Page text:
Why Wall Street isn't crazy Why Wall Street isn't crazy http://www.federatedinvestors.com/static/images/fhi/fed-hermes-logo-amp.png http://www.federatedinvestors.com/daf\images\insights\article\clouds-blue-sky-small.jpg June 6 2020 June 4 2020

Why Wall Street isn't crazy

It's looking 3 to 6 months out and sees clearing skies.
Published June 4 2020
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To Main Street, it has to seem unexplainable. We’re in the midst of the deepest recession since the Great Depression, shedding tens of millions of jobs in just weeks, and yet here’s Wall Street posting its strongest 50-day rally ever as measured by the S&P 500 off its March 23 bear-market low. The tech-laden Nasdaq 100 has even reached new highs.

As incongruous as it may look, what’s happening isn’t really out of sync with reality. Historically, stocks tend to start to recover during a recession when bad news peaks. And recent data, as bad as it has been, suggest the economic nadir is in the rearview mirror. Since mid-to-late April, jobless claims and nonfarm payrolls, manufacturing and services surveys, and consumer sentiment and confidence reports have all begun to trend up off their admittedly deep lows.

Most economists expect the current recession will encompass this year’s first and second quarters, when the Covid crisis at one point saw roughly 75% of the U.S. population and 90% of U.S. GDP fall under stay-at-home orders. That means they expect growth to resume in the quarter that’s less than a month away, putting the market past the point when it began to move up off global financial crisis lows in March 2009, three months before the recession ended during the Great Recession.

Recovery might surprise

In fact, we believe investors actually are reacting to the potential for a much stronger early expansion than occurred in 2009-10, with the consumer—abetted by stimulus checks and other relief that helped drive the household savings rate to an all-time record 33% in April and personal income up 10% for the month—staging a meaningful second-half comeback. We’re already getting a taste of this as more and more regions begin to lift stay-at-home orders and allow businesses to serve customers in person.

What we are witnessing around the country as this process occurs is the sometimes uncomfortable wisdom of crowds. Groups of individuals with higher risk tolerance are pushing the boundaries of reopening. We see this in crowded beaches in Maryland, packed bars in Wisconsin, even in protests across major cities. All of these groups are engaging in activities that are much more aggressive than the advice of health experts, but they provide critical data on how close to normal we can safely return. And so far, the data are encouraging.

At Federated Hermes, we’ve built our own Coronavirus Tracking Tool that shows weekly new infections in Indiana and Georgia, states that employed some of the most aggressive reopening plans, are running 30% below their peak levels despite a significant increase in testing. Anecdotally, state health officials from Missouri are reporting no new infections among party-goers that packed the Lake of the Ozarks over Memorial Day weekend. These results appear to be confirmed by data overseas where new infections are increasing by less than 2% on a weekly basis in Italy, Japan, Spain, South Korea and China, all places that also have lifted restrictions.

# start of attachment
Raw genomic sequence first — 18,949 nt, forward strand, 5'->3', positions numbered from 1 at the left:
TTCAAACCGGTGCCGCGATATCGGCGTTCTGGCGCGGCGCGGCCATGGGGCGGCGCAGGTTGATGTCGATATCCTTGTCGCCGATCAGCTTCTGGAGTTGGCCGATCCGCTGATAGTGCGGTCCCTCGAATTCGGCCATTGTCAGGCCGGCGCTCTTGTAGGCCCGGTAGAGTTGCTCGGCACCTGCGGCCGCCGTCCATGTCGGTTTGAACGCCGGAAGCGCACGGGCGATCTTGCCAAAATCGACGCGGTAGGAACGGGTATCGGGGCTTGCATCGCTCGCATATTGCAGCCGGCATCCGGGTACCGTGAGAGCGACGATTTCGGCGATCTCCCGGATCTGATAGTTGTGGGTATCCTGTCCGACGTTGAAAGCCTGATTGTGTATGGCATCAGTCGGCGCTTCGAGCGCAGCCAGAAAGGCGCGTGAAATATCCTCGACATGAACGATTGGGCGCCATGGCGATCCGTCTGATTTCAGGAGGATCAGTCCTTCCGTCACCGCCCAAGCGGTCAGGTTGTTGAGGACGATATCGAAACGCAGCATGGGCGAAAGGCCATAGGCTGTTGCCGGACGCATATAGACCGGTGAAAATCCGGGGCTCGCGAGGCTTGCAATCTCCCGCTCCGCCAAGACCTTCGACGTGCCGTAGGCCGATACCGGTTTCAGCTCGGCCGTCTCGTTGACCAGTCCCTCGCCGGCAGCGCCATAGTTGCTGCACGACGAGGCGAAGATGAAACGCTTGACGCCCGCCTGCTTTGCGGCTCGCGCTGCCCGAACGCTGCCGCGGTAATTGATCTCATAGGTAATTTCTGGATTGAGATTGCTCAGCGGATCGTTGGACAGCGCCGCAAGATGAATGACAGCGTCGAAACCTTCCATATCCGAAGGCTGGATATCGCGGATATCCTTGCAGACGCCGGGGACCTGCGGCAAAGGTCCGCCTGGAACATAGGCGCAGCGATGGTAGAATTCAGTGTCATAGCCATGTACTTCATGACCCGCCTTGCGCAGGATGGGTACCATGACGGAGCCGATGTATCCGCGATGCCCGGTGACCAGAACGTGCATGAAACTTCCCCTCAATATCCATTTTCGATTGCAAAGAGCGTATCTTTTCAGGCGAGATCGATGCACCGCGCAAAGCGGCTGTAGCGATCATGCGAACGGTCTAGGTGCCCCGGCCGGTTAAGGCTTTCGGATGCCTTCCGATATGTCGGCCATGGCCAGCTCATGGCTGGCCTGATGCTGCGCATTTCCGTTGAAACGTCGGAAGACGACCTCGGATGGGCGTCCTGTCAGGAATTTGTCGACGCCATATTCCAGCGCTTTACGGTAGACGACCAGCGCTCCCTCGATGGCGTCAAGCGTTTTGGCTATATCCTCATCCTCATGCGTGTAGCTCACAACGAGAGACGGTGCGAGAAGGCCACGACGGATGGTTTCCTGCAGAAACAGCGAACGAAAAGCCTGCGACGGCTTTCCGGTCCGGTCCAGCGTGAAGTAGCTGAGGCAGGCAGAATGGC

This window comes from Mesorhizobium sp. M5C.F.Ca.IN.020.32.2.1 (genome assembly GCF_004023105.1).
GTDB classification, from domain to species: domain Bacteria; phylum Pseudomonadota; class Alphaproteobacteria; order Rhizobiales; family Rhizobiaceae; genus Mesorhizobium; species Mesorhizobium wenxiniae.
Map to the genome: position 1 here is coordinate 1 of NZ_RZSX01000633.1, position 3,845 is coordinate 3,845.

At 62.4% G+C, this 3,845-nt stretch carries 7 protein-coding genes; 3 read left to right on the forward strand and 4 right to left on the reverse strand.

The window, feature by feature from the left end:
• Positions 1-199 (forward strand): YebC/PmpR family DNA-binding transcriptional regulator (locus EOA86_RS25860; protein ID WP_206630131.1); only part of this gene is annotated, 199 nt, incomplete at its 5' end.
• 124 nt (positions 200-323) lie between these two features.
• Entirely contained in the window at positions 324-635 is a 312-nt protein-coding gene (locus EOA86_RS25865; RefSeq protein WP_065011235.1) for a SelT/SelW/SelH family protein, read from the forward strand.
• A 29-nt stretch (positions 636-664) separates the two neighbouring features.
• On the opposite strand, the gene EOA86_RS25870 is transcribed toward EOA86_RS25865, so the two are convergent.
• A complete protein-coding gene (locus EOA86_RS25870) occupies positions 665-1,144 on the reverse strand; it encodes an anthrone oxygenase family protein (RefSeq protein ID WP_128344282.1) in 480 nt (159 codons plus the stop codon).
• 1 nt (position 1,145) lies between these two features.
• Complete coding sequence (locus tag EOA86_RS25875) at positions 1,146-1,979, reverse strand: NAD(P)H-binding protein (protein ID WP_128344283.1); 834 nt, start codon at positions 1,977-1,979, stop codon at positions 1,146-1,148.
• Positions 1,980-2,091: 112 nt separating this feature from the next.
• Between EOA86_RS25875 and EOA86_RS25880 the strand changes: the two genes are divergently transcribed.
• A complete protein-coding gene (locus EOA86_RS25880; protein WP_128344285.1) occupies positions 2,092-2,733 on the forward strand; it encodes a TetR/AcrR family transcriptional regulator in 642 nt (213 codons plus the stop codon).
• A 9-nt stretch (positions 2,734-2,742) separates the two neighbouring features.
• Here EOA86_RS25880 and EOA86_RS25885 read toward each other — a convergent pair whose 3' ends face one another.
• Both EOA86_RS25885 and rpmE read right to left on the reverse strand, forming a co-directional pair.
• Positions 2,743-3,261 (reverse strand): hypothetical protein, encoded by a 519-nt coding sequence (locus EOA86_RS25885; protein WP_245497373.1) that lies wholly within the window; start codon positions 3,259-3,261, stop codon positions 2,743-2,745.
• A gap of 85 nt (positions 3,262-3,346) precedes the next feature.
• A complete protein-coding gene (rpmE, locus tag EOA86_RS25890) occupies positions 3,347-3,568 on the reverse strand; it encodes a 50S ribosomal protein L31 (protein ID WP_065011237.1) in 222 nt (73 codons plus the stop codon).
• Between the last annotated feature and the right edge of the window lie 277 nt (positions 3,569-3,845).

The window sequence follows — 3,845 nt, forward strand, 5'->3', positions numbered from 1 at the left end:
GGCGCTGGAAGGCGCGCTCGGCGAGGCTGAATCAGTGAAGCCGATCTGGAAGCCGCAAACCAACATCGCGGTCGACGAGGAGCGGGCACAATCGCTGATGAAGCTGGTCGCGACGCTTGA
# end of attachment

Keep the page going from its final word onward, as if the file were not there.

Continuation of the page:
Better days ahead for Main Street

From an economic standpoint, a faster reopening of the economy likely means that fewer businesses will die and more people on unemployment will return to work. Granted, it’s still very early but the evidence to-date is promising. Historically low interest rates and unprecedented fiscal support are providing a nice tailwind, too, as are similar support measures overseas. All of this has Wall Street focusing on where the economy may be in three to six months, not where it is today. Hence, it’s seeing clearer skies over Main Street in the days to come.

Tags Coronavirus . Equity . Markets/Economy . Consumer Spending .

Views are as of the date above and are subject to change based on market conditions and other factors. These views should not be construed as a recommendation for any specific security or sector.

Past performance is no guarantee of future results.

Gross Domestic Product (GDP) is a broad measure of the economy that measures the retail value of goods and services produced in a country.

Nasdaq-100 Index: Capitalization-weighted and includes 100 of the largest non-financial companies, domestic and foreign, in the Nasdaq National Market. In addition to meeting the qualification standards for inclusion in the Nasdaq National Market, these issues have strong earnings and assets. Indexes are unmanaged and investments cannot be made in an index.

S&P 500 Index: An unmanaged capitalization-weighted index of 500 stocks designated to measure performance of the broad domestic economy through changes in the aggregate market value of 500 stocks representing all major industries. Indexes are unmanaged and investments cannot be made in an index.

Federated Global Investment Management Corp.